Friday, March 10, 2017

The Garden of Verse: Dancing the Villanelle

         Here's the beginning of a poem by Michael T. Young in the current, March 2017 issue of Verse-Virtual, the online poetry journal. The title is "Expecting a Trump Presidency" which, right there, gives you some idea of what to expect from its content and, perhaps, its mood:
 It surely won’t be as bad as people say.
The news plays on our fear, exaggerates.
It’s not like they’ll be marching us away.

            The poem is written in the form called the villanelle. My only real knowledge of this form is that it was used by Dylan Thomas in a poem whose refrain is quoted as often as almost any poem produced in the 20th century. (Maybe a few lines from Robert Frost are a little bit ahead.) The refrain in Thomas's poem is: "Do no go gentle into that good night/ Rage, rage against the dying of the light."
            The villanelle format creates some structural impediments to keep those lines apart. The poem must have six stanzas, the first five consisting of only three lines. The two lines of the refrain are separated in the first stanza by a single, non-rhyming line. In the subsequent stanzas, the second stanza concludes with the first line of the refrain ("Do not go gentle into that good night"). The third stanza concludes with the second line of the refrain ("Rage, rage against the dying of the light"). The second line in each of these stanzas must rhyme with the second line in the first stanza.
            This pattern continues until the sixth, final stanza, when two new lines precede the two-line refrain. Only in this final stanza do those famous two lines follow one another, as they customarily are when people quote from the poem. Here's the final stanza of Thomas's famous poem:
And you, my father, there on the sad height,
Curse, bless, me now with your fierce tears, I pray.
Do not go gentle into that good night.
Rage, rage against the dying of the light.
            It's clear the formal structure of the villanelle puts a lot of weight on those two repeated lines. Given where we are politically in this country in the first months of a new administration, I think Michael Young has met (and exceeded) that challenge in composing his refrain: "It surely won’t be as bad as people say...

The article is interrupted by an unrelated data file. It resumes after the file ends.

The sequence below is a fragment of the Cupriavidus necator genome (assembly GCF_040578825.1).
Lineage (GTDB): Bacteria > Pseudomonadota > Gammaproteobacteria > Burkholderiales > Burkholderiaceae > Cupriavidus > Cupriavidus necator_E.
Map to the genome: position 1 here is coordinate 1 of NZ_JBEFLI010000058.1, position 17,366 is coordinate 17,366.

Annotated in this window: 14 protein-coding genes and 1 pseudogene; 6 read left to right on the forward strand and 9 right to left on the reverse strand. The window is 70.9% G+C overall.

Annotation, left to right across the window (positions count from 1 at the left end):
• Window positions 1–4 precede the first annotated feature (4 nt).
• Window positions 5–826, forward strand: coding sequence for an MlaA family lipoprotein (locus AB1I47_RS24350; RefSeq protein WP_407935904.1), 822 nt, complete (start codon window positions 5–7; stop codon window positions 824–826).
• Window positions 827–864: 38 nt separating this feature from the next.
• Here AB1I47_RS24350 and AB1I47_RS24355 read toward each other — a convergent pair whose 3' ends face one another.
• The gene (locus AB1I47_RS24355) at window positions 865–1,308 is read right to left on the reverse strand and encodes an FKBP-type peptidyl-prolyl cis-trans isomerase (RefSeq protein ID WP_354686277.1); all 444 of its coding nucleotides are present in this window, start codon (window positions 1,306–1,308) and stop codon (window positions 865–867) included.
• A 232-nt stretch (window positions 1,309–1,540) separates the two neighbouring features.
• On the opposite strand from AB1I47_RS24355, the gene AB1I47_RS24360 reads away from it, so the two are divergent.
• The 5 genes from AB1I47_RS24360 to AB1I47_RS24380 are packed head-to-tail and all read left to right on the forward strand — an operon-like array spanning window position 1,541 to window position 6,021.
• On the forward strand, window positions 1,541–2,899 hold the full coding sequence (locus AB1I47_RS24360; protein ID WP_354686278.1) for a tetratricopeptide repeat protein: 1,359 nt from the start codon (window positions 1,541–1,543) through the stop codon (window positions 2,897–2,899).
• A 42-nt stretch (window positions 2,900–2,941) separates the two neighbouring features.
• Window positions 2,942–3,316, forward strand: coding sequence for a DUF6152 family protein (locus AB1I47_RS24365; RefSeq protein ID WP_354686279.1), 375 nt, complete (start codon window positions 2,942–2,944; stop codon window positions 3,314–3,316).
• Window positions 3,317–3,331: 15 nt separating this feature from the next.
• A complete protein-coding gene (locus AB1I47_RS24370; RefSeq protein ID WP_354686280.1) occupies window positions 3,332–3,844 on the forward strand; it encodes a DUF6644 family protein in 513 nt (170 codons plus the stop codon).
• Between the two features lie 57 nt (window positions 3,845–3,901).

It’s not like they’ll be marching us away."
            But the second hurdle, given he role that repetition must play in the poem, is to make those stanzas "go somewhere" beyond simply repeating the initial message. Repetition is a powerful effect -- some popular songs are built on almost nothing but a refrain (often repeated many, many times) -- but shades of emphasis, variation, and fuller meaning can be drawn from the same words as the poem progresses.
             In the third stanza of Young's poem the poet darkens the implication of the initial stanza by varying the wording of the refrain. You don't say "It's not like they’ll be marching us away" unless you wish to plant that very thought. It's like saying, "I won't mention my divorce." Now you've mentioned it.   
            In the third stanza that "marching away" becomes more explicit:
He wouldn’t dare to bundle us like hay,
mark those who wear hijab, open the gates,
rounding them up and marching them away.
            In the fourth stanza he darkens the implication further by expanding the range of potential victims: "It doesn’t matter if you’re straight or gay./ He can’t determine rights by who one dates...."
            In the final stanza the reader is advised to "Ignore the knocking. It’s just another day."... Now when the two refrain lines are paired directly, the end-rhymes fall like the closing of a trap:  
            It surely won’t be as bad as people say.
                  It’s not like they’ll be marching us away.
            Joel Johnson's poem "Dear Camille" also introduces variations in the wording of the refrains to reveal a truth about the speaker of the poem. In the first stanza we have:
Words belong in rows, even plain and clear,
a casual font on an ivory sheet.
I write because I cannot be sincere.

            In the fourth stanza, at its second repetition, that first refrain becomes: "Words belong in rows, even cold and clear." We hear that 'cold' and know that the author of this letter to poor Camille is telling us more than he may intend. And in the following stanza, the second line of the refrain has become: "I write because I hate to be sincere."
           The final stanza makes the situation explicit. It begins "A letter, rewritten, is engineered," a comment that aptly applies to the entire letter-poem. And that second refrains has turned into the coldly revealing: "I write because I loathe to be sincere."
            To read these poems in their entirety, and many others -- including lots of villanelles offering many different approaches to tailoring this seemingly tight-fitting suit of poetic clothes -- see